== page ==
Get your free website from Spanglefish


Hi - this page is for posting twitter-related information so that it can be explained in more detail.


It won't happen to me, will it?

by CSW - 20:44 on 18 October 2016

No-one wishes to think ill of anyone and for the most part, we all go about our lives as if we're invincible and nothing bad can or will happen......until it does! As you will all know, being an equestrian comes with a price-tag especially if looking at the “top of the range” saddles, tack and equipment.

Theft of horses, ponies, all aspects of tack and horse-boxes can take place any time, anywhere and thieves show no respect for owners – they just want the goods and a quick way of disposing them. And that's why it's so important to take measures against being another statistic....

“Taking measures” doesn't mean turning your property into a fortress as the “siege mentality” is both negative and hard to live with on a daily basis. However, fitting a good bolt with a closed shackle padlock here and there is essential to protect your beloved horse or pony and all your tack.

Look at where you stable your horse; is the area well lit? If not, consider fitting dusk to dawn lights – there are plenty of reasonable ones available. In areas where all night illumination isn't sensible or necessary, a spotlight wired to both a photo-electric switch and a motion detector will ensure whoever is moving around will be suddenly flooded in bright light – consider fitting CCTV cameras too.

Never store “portable” equipment in a building that is not of substantial brick or heavy timber construction as it will be like “ringing the dinner bell”. All doors should be fitted with British Standard locks – as far as windows are concerned on stables – do you really need them? If not, block them up; if you do need them, fit good quality window locks as a minimum precaution. Far better, fit steel bars, weld-mesh or wood/metal shutters secured into the fabric of the building.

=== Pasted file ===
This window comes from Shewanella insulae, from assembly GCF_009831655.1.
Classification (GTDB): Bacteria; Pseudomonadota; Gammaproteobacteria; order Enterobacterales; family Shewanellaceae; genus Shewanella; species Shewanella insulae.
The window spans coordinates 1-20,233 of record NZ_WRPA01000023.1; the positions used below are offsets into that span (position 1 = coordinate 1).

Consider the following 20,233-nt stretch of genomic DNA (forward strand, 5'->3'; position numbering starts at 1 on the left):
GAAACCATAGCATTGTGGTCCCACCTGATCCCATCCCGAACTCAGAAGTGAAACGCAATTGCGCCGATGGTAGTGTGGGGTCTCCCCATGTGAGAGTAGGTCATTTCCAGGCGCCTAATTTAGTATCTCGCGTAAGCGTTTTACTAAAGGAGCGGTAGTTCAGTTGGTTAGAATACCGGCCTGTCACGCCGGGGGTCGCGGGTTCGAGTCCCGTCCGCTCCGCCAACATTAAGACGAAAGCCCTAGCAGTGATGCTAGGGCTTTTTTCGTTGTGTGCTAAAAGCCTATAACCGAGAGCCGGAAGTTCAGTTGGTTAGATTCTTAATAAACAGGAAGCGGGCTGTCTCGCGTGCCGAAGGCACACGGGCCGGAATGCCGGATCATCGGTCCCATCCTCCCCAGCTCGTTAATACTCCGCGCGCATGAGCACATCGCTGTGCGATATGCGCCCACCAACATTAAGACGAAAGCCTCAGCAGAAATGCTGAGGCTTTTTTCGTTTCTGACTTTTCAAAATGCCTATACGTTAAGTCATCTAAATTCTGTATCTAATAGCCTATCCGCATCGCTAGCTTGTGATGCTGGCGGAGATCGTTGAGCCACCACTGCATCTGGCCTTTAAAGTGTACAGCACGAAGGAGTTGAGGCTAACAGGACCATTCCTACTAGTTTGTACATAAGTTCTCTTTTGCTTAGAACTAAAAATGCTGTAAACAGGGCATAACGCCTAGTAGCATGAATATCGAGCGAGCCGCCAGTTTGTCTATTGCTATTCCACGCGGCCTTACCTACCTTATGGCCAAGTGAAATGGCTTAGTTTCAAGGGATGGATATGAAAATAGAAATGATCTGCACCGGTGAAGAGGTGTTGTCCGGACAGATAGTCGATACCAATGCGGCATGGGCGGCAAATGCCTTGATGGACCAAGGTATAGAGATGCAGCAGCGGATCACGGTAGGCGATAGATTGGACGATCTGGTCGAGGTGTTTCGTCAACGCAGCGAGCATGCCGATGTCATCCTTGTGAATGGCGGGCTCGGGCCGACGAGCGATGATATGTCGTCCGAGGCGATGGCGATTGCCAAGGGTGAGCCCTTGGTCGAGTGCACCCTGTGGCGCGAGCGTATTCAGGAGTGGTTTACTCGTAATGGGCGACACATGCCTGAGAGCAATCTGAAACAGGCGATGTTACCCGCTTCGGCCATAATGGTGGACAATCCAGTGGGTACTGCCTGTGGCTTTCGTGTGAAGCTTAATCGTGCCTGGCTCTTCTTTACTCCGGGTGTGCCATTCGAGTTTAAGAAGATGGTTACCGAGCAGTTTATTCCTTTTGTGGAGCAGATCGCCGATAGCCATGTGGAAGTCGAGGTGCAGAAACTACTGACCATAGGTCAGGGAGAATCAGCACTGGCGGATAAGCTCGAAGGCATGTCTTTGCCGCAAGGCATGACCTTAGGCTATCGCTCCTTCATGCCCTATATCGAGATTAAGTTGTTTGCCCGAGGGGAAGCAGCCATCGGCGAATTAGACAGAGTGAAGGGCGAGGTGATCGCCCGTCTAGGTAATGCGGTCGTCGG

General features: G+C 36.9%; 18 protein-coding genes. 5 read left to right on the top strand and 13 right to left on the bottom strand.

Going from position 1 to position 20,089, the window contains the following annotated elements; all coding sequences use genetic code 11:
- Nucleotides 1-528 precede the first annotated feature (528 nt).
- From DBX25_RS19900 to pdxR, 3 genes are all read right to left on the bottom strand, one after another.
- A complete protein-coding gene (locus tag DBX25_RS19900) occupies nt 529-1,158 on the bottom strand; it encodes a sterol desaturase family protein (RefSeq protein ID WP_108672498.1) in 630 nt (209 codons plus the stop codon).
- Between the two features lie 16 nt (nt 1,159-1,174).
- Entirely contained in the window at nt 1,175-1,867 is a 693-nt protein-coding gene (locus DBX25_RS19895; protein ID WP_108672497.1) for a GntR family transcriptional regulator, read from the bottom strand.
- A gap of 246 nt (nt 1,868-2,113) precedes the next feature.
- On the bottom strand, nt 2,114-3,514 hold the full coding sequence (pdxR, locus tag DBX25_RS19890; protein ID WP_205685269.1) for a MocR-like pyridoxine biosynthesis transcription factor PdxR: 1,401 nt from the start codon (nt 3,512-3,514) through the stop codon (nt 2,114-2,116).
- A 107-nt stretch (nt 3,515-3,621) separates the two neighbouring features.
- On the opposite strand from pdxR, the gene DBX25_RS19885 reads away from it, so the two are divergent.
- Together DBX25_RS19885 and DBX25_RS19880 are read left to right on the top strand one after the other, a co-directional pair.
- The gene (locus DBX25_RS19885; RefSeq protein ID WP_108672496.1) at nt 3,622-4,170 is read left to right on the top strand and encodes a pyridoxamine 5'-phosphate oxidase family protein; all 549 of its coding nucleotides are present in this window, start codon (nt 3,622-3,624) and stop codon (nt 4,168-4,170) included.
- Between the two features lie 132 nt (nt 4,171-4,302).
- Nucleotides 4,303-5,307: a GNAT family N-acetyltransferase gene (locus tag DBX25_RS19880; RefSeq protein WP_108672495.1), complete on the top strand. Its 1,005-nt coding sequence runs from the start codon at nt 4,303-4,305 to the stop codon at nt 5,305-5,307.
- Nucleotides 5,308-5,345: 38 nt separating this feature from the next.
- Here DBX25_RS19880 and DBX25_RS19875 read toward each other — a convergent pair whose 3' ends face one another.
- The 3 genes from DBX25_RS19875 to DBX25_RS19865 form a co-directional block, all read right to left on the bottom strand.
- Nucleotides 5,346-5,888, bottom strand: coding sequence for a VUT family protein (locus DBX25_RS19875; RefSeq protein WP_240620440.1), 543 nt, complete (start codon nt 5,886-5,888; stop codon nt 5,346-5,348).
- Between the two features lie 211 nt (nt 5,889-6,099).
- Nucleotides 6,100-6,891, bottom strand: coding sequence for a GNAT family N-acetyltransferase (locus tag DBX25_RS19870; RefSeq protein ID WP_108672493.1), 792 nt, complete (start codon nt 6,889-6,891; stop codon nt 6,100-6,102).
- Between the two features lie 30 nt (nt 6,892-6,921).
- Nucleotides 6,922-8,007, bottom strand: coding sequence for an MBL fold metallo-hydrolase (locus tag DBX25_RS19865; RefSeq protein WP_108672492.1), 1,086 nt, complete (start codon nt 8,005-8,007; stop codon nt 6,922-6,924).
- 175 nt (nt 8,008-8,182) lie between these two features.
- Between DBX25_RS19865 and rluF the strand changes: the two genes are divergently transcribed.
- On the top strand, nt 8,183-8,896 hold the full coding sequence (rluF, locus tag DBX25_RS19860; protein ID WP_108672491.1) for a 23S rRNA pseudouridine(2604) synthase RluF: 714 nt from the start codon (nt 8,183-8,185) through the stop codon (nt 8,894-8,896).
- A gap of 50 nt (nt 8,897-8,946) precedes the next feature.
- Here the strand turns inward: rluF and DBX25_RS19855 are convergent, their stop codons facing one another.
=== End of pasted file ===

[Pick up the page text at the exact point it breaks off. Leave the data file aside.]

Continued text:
If your horse and tack is kept in a building where it's not possible or nearly impossible to secure, a “solution” is to create a lockable “inner” room, steel cage or secured area within the boundary of the larger building; preferably sinking footings in a concrete floor.

There are quite a few companies who now offer identification systems for animals, either unique coding for your property or animal (s); marking your property using your postcode is still the easiest option.

Reins, thin pony bridles, stirrup leathers, padded or heavily stitched areas should never be stamped as most are not thick enough to retain their strength is stamped; a biro even ultra-violet ink should be considered instead. It is possible to property mark all girths, stirrup leathers, head collars, martingales, and saddles.   Non-leather items such as canvas blankets, rubber and suchlike can be marked with paint, indelible ink, machine stitching or even biro!

Wood or metal handles can be stamped, branded or engraved. Remember – even brushes, groomers, clippers and especially generators are all costly to replace!   Don't forget to advertise the fact that you have all your property is marked as it will act as a deterrent.

Take photographs of your horse and pony from differing angles, keep a written record of any marks/birthmarks etc and keep all records up to date as all this helps to prove ownership should you be subject to theft.

There are a lot of available firms who offer freeze-branding, and don't forget the horse-box; ensure that good quality locks are used, if at a Show, Fair or Fete ensure that it is kept locked at all times!

Check on your horse or pony on a regular basis, change the time of day too so that you have a fluid routine and talk to a neighbour nearest where your horse is stabled; ask them to keep an eye on the field/stable for you.

No-one ever wants to be a statistic....and I certainly don't wish it on anyone...There is no 100% sure theft deterrent but by taking a few well-thought through security measures you can at least put a lot obstacles in the way!

Join your local Horse Watch group (if you have one) and if there isn't one, talk to your local Officers to see if it's feasible to start one. Be cautious, report any suspicious person or vehicle straight away enjoy your horse or pony and above all #staysafe.

Tricia, @CSide_Watch

site map | cookie policy | privacy policy